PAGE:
But enveloping (and filters and any synthesis paramenter in general) do need some special checks which can sometimes be time consuming this decreasing the performance.

    For example when doing sample accurate enveloping you have multiple ways to implement it.

    One could be calculating the offset where the envelope starts, set the parameters and then calculate new envelope values within the innermost audio rendering loop.

    Or you could (LinuxSampler uses this approach currently), pre-render the envelope information for the whole audio buffer (64 samples in the above case) and then just have the inner audio loop fetching those values from a table.
    Unfortunately this causes a performance hit since you are moving lots of values back and forth in memory (even if they are cached in the CPU's cache it will still eat some CPU).

    So our question was wheter sample accurate rendering is really necessary in practice or if it's just overkill.

    For example if you take normal MIDI devices using regular MIDI cables. As we know MIDI works using a serial connection with 31kbit. Each midi message is made of one or more bytes (for example a MIDI NOTE ON is made of 3 bytes). Transmitting 3 bytes over the MIDI cable takes about 1.1msec.
    So for example if you play a 7 note chord on a MIDI master keyboard connected to a MIDI device, the latest note will start sounding about 7msecs later.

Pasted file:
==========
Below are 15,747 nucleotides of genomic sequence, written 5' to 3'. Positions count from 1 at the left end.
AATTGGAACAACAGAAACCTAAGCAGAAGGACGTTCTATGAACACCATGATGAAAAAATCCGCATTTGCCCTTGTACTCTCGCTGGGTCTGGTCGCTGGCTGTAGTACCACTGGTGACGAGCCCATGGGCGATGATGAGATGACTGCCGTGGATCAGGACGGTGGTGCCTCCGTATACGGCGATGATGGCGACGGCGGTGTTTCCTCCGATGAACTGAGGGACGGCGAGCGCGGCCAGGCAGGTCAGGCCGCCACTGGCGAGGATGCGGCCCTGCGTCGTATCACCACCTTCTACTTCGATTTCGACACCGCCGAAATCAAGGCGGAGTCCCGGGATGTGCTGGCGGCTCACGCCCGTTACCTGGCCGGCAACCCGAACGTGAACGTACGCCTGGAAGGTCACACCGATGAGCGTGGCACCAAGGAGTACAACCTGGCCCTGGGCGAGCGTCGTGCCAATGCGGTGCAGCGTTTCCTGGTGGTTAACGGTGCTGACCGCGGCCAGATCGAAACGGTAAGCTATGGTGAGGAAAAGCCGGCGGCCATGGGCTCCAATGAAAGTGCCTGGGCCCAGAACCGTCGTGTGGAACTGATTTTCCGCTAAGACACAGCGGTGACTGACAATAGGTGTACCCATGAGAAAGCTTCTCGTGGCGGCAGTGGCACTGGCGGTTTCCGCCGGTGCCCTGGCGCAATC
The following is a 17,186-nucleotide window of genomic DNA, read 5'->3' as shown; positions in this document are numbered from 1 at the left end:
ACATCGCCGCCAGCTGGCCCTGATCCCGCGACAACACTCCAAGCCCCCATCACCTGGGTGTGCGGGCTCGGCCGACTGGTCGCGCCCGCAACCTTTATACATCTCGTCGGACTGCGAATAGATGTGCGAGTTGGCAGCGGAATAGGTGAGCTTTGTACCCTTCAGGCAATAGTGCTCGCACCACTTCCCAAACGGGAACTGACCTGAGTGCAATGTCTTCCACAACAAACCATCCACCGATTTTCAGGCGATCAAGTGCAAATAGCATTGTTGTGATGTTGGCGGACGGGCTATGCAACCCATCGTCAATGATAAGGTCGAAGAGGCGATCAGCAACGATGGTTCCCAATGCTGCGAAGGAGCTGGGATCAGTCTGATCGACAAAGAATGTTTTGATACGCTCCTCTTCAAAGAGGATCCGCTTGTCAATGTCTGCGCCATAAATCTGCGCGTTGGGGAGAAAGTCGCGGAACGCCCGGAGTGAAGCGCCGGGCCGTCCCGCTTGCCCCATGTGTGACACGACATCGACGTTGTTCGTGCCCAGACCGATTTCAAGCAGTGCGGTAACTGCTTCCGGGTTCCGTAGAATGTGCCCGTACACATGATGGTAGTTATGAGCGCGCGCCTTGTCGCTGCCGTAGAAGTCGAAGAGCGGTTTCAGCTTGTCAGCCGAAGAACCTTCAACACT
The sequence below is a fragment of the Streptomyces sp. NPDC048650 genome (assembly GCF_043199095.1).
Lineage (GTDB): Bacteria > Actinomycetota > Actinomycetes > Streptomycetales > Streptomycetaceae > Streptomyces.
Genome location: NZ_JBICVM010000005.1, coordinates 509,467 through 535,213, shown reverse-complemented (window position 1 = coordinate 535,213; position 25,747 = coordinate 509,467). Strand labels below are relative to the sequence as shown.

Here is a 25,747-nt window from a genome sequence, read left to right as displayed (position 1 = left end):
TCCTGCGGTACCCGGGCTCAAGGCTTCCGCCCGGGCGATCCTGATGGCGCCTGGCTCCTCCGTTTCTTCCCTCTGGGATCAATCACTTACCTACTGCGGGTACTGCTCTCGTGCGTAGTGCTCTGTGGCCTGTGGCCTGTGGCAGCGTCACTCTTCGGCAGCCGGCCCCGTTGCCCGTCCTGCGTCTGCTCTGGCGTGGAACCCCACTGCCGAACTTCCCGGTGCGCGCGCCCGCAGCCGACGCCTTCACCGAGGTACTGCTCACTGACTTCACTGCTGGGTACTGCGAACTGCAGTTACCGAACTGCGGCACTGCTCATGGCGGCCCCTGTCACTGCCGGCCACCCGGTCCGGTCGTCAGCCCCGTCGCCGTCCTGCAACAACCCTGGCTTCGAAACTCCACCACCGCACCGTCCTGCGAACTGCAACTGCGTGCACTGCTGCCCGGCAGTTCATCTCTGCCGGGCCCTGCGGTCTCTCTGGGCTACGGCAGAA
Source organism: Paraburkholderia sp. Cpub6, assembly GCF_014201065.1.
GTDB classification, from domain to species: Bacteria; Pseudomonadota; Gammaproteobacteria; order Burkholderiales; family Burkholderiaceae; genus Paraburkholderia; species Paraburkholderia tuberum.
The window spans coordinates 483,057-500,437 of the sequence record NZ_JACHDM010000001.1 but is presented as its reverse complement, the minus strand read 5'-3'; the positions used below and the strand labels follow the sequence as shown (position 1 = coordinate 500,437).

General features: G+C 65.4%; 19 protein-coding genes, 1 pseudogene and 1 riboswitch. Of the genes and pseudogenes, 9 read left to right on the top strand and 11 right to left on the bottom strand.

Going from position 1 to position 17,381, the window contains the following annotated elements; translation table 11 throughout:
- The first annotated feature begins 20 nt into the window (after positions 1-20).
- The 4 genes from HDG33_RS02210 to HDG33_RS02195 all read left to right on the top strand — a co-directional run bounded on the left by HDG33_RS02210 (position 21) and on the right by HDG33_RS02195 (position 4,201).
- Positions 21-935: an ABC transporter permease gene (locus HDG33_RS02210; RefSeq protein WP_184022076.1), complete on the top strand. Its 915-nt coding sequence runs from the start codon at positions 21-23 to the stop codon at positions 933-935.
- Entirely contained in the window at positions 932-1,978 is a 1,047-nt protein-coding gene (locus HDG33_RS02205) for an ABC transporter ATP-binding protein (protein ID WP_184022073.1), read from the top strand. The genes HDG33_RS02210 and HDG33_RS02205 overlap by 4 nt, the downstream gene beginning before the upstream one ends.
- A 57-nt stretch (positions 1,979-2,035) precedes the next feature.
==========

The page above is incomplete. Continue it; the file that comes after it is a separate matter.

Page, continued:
But it still seems acceptable even for live play since all electronic instruments still use MIDI as a commuication protocol. (let's forget about firewire,m-lan etc for now since they are not widespread yet).

    Of course with serial MIDI communication you can hit the wall pretty fast, especially when playing a full (16 parts) arrangement through a single MIDI cable. Timing gets sloppy, and you have to do tricks like moving non rythmic parts off the bar/beat marks to avoid the drums, basslines etc sounding like played by a bad musicians.

    Now enter the PC:
    When a sequencer like Cubase sends MIDI events to VST plugins it does not have to go through the slow external MIDI protocol. It uses the computer's RAM which is blazing fast and the limit of the number of note events per second is only given by the speed of the computer and as we see we can easily achieve sample accurate rendering.

    But does our ear hear it ?